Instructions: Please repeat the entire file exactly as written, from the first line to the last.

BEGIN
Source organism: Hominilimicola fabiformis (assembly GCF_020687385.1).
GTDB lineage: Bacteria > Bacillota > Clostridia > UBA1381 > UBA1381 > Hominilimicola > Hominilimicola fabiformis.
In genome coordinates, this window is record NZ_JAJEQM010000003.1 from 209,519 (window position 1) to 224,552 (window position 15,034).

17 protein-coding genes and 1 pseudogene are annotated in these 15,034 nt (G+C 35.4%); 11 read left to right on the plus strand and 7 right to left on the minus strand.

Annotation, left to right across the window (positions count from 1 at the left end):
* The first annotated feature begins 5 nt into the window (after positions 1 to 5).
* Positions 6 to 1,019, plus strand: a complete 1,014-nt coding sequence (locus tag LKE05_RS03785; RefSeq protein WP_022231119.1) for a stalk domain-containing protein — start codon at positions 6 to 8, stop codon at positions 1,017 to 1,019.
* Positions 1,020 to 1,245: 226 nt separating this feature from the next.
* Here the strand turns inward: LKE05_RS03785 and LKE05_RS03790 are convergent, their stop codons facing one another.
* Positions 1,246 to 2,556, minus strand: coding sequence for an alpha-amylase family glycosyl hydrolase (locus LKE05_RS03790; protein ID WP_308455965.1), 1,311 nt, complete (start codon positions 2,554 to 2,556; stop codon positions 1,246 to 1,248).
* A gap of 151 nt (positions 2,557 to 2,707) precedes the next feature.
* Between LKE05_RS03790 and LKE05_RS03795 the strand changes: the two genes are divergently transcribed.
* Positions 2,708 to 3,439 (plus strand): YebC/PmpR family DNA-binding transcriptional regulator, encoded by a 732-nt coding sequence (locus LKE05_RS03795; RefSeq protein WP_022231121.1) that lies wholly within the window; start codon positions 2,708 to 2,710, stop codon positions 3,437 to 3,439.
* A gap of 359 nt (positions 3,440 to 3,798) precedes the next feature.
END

Source organism: Hominilimicola fabiformis (assembly GCF_020687385.1).
GTDB lineage: Bacteria > Bacillota > Clostridia > UBA1381 > UBA1381 > Hominilimicola > Hominilimicola fabiformis.
In genome coordinates, this window is record NZ_JAJEQM010000003.1 from 209,519 (window position 1) to 224,552 (window position 15,034).

17 protein-coding genes and 1 pseudogene are annotated in these 15,034 nt (G+C 35.4%); 11 read left to right on the plus strand and 7 right to left on the minus strand.

Annotation, left to right across the window (positions count from 1 at the left end):
* The first annotated feature begins 5 nt into the window (after positions 1 to 5).
* Positions 6 to 1,019, plus strand: a complete 1,014-nt coding sequence (locus tag LKE05_RS03785; RefSeq protein WP_022231119.1) for a stalk domain-containing protein — start codon at positions 6 to 8, stop codon at positions 1,017 to 1,019.
* Positions 1,020 to 1,245: 226 nt separating this feature from the next.
* Here the strand turns inward: LKE05_RS03785 and LKE05_RS03790 are convergent, their stop codons facing one another.
* Positions 1,246 to 2,556, minus strand: coding sequence for an alpha-amylase family glycosyl hydrolase (locus LKE05_RS03790; protein ID WP_308455965.1), 1,311 nt, complete (start codon positions 2,554 to 2,556; stop codon positions 1,246 to 1,248).
* A gap of 151 nt (positions 2,557 to 2,707) precedes the next feature.
* Between LKE05_RS03790 and LKE05_RS03795 the strand changes: the two genes are divergently transcribed.
* Positions 2,708 to 3,439 (plus strand): YebC/PmpR family DNA-binding transcriptional regulator, encoded by a 732-nt coding sequence (locus LKE05_RS03795; RefSeq protein WP_022231121.1) that lies wholly within the window; start codon positions 2,708 to 2,710, stop codon positions 3,437 to 3,439.
* A gap of 359 nt (positions 3,440 to 3,798) precedes the next feature.